Last-Minute Budget Worries Hammer the Dollar
Business + Economy

Last-Minute Budget Worries Hammer the Dollar


Concern over budget and debt negotiations in Washington sent the dollar close to a seven-month low and pressured world equities on Friday while European shares took a hit from worries over Italy.

Investors are concerned that political maneuverings could delay the passage of bills needed to keep the U.S. government running beyond September 30 and avoid a debt default, threatening a still fragile economic recovery.


Moves by Republican lawmakers on Thursday did not bode well for a prompt resolution that would avoid a federal shutdown on October 1 and a debt default in mid-October, setting the stage for a tense weekend of talks. The impasse has sent the cost of insuring against a U.S. sovereign default to its highest level in four months. U.S. stock index futures signaled a weak start on Wall Street .N and the dollar slipped by around 0.1 percent against a basket of major currencies. 

"Everyone instinctively wants to believe a last minute compromise is likely, but the political brinkmanship does raise the prospect that they will crash the car," said Ned Rumpeltin, head of G10 FX Strategy at Standard Chartered Bank.


Beyond the budget impasse and month- and quarter-end flows, investors are focused heavily on U.S. Federal Reserve meetings in October and December, with some expecting it to stick with its $85 billion monthly monetary stimulus until early 2014 to ensure economic recovery is entrenched.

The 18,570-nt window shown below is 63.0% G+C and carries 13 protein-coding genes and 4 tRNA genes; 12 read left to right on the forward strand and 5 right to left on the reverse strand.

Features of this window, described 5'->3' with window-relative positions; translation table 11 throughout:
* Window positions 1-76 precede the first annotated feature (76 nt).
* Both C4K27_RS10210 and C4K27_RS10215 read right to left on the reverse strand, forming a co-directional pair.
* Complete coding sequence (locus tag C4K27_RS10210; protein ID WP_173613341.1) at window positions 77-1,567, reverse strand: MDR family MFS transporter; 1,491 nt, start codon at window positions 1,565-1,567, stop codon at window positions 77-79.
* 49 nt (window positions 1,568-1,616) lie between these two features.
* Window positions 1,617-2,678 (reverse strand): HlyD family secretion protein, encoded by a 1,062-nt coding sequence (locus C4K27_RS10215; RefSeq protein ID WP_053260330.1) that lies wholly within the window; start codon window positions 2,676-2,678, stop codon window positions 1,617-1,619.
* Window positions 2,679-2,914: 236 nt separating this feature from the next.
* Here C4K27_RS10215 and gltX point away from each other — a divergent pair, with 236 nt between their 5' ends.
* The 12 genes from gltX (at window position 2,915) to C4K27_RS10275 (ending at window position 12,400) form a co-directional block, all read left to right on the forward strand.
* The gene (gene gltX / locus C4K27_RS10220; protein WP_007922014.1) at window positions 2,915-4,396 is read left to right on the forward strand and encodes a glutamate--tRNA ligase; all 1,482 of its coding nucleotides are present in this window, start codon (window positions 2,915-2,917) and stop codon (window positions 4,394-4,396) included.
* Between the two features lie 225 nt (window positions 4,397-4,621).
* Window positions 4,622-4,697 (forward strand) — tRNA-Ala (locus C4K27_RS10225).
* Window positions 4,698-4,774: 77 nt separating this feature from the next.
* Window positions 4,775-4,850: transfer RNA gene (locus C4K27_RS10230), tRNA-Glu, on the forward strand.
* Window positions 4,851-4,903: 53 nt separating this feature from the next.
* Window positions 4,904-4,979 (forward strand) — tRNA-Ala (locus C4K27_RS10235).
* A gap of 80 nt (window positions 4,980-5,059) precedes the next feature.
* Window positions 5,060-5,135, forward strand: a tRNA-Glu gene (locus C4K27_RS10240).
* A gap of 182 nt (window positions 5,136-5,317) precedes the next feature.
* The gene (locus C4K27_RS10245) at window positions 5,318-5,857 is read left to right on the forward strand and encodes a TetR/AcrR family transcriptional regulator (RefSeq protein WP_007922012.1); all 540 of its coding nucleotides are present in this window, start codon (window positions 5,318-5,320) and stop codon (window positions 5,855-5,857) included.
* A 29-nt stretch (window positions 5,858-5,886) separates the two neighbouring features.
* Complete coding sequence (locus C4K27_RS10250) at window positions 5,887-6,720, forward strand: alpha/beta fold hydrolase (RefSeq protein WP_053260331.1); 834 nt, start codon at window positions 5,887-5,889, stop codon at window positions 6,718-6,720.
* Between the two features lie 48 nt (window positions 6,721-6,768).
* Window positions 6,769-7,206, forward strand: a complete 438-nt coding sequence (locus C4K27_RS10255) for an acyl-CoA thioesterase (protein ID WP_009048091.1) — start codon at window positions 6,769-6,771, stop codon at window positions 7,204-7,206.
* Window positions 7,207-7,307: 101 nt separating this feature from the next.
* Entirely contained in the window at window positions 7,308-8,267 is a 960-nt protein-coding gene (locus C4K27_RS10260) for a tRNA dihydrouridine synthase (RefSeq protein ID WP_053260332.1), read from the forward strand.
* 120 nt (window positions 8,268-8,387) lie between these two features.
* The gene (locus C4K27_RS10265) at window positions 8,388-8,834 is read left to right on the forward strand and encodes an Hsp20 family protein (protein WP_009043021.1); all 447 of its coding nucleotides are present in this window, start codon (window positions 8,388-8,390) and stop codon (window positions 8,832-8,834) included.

The MSCI world equity index fell 0.1 percent but remained on course for its best monthly gain in almost two years - broadly a reflection of greater optimism about the U.S. and world economies since the summer.

European stock markets stood out, turning more sharply lower after an Italian debt auction highlighted increasing concerns about a political crisis in Rome.

Milan's main share index, the FTSE MIB, fell 1 percent, the worst performance among European indexes, after Italy was forced to pay the highest yield since June to borrow over 10 years at the sale.

The broader FTSE Eurofirst 300 index was down 0.5 percent and yields on low risk 10-year German government bonds dipped 3 basis points after the Italian auction, though its moves were checked by a busy upcoming diary of events. 

The European Central Bank's monthly policy meeting next week could see more to support for the region's recovery while a series of data releases, including surveys of purchasing managers will shed more light on the strength of the recovery.

"With the political jitters in the U.S. overhanging the market... core government bonds remain pretty well supported, but investors are reluctant to extend positions ahead of next week's key events," said RIA Capital Markets strategist Nick Stamenkovic. Optimism over the outlook for about the euro zone's 9.5-trillion euro economy is currently running at highest levels in two-years, according the latest sentiment survey by the European Commission released on Friday.

On currencies, the yen rose against the weaker dollar after Japanese Finance Minister Taro Aso said he was not thinking of lowering the corporate tax rate now.

Sterling rose to $1.6133 against the dollar after Bank of England Governor Mark Carney was quoted as saying he saw no need for more bond-buying by the central bank.

The euro edged up 0.1 percent to $1.3496, off a seven-month high of $1.3569 hit last week.

Brent crude dropped below $109 a barrel to be on course for its third straight weekly loss as diplomatic efforts over Syria and Iran help ease worries about risks to supply from the Middle East.

Additional reporting by Emelia Sithole-Matarise of Reuters.